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The new plan seeks to get students back on campus come the new academic year. Shutterstock/haireena
lectures on-site

Students to get back on campus as college reopening plans to be signed off by Cabinet

Cabinet will also consider doubling home quarantine to ten days for unvaccinated people travelling from Britain to Ireland.

CABINET WILL TODAY sign off on the reopening plan for college and university campuses for the next academic year.

Minister for Further and Higher Education Simon Harris will bring the plan to Cabinet for reopening third level education for the 2021/22 academic year, which will see mainly on-site activity for all students and staff.

At a minimum, the plan sets out that laboratory teaching, classroom-based teaching, tutorials, workshops and smaller lectures can take place on site. 

College offices and workplaces, as well as libraries, will also be reopened.

Meanwhile, canteens, sports facilities, clubs and societies as well as bars can also reopen in accordance with public health advice.

It is envisaged that large-scale lectures will also be allowed.

Institutions will be asked to prepare for this with a further report to Government in July.

The sector is also expected to build a robust system to facilitate and support the vaccination programme for students and staff, as well as the promoting of symptom awareness among students, learners and staff.

Colleges will also be expected to have supports for symptomatic students and staff, such as possible PCR testing.

Rapid antigen testing may potentially be a significant element of this system, it is understood.

If proven through piloting and feasibility studies, the benefits of rapid testing could provide an additional element to the control strategy set out in national guidance.

In addition, there will be provision for further and higher education and training, including on-site presence for apprentices, English language education, and the resumption of research activity, over the summer months.

Appropriate protective measures will be in place and numbers on site will be controlled.

This approach to returning on-site over the summer period will assist institutions and providers in organising and managing the safe return of larger numbers in the autumn.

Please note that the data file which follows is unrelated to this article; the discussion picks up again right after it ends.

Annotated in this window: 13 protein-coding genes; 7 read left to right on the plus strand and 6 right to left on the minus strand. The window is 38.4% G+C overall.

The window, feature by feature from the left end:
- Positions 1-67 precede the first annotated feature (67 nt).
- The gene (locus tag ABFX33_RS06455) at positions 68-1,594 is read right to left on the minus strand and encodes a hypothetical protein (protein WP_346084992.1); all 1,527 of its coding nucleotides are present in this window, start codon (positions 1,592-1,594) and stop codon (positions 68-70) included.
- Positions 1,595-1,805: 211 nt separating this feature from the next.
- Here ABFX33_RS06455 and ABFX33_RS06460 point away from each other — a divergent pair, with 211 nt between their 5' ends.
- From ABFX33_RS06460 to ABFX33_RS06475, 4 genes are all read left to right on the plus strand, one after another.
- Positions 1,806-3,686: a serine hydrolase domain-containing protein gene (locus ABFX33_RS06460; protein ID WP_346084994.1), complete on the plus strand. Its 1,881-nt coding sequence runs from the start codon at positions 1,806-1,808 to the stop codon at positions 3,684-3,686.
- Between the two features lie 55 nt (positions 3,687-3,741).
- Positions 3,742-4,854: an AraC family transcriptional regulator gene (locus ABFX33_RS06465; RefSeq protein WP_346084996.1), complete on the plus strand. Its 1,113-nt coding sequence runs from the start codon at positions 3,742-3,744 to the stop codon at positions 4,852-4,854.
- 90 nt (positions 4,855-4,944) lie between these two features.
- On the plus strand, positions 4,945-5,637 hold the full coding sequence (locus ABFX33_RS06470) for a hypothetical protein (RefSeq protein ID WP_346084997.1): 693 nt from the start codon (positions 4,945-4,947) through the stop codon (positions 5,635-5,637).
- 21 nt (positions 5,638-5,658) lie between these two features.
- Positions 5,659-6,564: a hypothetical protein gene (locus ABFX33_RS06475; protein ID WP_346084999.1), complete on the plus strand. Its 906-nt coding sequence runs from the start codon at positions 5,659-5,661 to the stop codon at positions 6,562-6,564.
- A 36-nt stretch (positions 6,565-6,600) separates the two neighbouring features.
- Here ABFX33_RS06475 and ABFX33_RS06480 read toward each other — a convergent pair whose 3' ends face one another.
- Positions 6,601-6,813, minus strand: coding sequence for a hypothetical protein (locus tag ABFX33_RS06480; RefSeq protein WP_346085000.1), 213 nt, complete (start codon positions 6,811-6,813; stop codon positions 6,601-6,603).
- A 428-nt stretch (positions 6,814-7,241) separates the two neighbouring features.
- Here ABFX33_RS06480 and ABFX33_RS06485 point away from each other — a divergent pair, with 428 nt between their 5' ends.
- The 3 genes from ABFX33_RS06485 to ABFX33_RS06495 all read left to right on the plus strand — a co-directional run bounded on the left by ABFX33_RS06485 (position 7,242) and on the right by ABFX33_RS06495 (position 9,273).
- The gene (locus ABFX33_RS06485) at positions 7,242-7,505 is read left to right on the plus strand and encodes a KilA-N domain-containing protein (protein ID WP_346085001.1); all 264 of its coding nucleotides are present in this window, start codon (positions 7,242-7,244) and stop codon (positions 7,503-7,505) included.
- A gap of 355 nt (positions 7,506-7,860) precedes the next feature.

Separately, Cabinet is to consider doubling home quarantine to 10 days for unvaccinated people travelling from Britain to Ireland. 

Yesterday, The Journal reported that Cabinet is set to recommend the lifting of existing quarantine requirements for travellers from Britain who have received both doses of a vaccine.

At present, passengers arriving to the country from Britain are requested to quarantine at a home address for 14 days on arrival here, but can exit quarantine with a negative Covid-19 PCR test result after five days.

Under the new rules under consideration, people arriving into Ireland who are not fully vaccinated will be requested to quarantine at a home address for 10 days on arrival here, with a second PCR test taken after the ten-day period, rather than the current five days.

There are no restrictions in place for travel into or out of Northern Ireland to and from Britain, as long as passengers are travelling within the UK. There are currently no restrictions in place for inter-county travel on the island of Ireland.

Senior government sources say the measures are being introduced to “slow down” and “delay” the spread of the Delta variant and to ensure more people can get the second vaccine dose before the variant becomes dominant. 

They said it is “inevitable” that a more transmissible strain will become dominant, just as the B117 variant did, but also noted that there will continue to be more variants emerging, and the government will keep a watchful eye on the hospitalisation and ICU numbers as well as any marked increase in deaths, rather than the main focus being on case numbers.

On a separate matter, Minister for Justice Heather Humphreys will today inform the Cabinet that she has lifted emergency visa requirements imposed on passport holders from a number of countries.

An order was signed in January to require nationals from Argentina, Bolivia, Brazil, Colombia, Chile, Ecuador, Guyana, Paraguay, Peru, South Africa, Suriname and Uruguay to be in possession of a valid Irish visa when landing in the State.

That order will be lifted with immediate effect today, meaning that necessary travel can resume for nationals from the above countries.

However, public health measures still remain in place for all those arriving into Ireland and the Irish Government strongly advises against unnecessary international travel to Ireland.

Arrivals – regardless of nationality or passport held – from the countries subject to today’s decision will still be required to enter mandatory hotel quarantine, carry out necessary tests and adhere to public health measures.

The government believes the mandatory hotel quarantine and other public health measures in place for international travel are providing effective safeguards, meaning there is now no need to maintain the interim visa requirements.

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